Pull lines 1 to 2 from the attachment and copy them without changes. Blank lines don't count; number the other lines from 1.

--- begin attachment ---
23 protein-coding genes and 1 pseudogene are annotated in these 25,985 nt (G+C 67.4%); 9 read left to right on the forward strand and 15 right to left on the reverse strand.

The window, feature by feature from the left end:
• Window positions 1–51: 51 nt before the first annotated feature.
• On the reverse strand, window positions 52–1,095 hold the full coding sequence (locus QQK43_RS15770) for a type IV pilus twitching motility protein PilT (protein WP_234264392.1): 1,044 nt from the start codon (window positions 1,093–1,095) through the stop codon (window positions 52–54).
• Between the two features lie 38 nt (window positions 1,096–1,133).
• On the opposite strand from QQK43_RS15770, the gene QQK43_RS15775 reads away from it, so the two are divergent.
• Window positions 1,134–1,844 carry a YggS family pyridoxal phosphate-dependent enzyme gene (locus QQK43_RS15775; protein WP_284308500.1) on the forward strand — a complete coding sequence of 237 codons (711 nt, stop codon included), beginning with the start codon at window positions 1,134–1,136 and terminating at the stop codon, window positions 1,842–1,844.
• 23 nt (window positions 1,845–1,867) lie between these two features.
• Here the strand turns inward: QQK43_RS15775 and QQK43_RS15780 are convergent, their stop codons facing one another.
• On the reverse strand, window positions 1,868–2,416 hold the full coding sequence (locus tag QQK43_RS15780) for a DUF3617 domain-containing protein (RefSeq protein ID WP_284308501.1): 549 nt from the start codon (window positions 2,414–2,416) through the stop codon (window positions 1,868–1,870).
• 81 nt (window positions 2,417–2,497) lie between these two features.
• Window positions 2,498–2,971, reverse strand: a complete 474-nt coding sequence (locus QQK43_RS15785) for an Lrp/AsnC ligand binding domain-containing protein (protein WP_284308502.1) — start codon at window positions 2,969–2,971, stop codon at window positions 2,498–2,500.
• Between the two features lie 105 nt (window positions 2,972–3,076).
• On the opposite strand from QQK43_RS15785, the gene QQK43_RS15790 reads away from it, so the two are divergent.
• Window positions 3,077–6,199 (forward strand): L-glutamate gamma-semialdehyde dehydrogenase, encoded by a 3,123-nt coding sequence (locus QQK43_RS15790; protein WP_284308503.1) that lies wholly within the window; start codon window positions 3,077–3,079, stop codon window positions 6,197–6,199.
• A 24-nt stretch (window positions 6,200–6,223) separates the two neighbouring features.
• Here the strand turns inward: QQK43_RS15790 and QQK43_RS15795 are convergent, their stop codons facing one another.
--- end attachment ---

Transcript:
23 protein-coding genes and 1 pseudogene are annotated in these 25,985 nt (G+C 67.4%); 9 read left to right on the forward strand and 15 right to left on the reverse strand.

The window, feature by feature from the left end: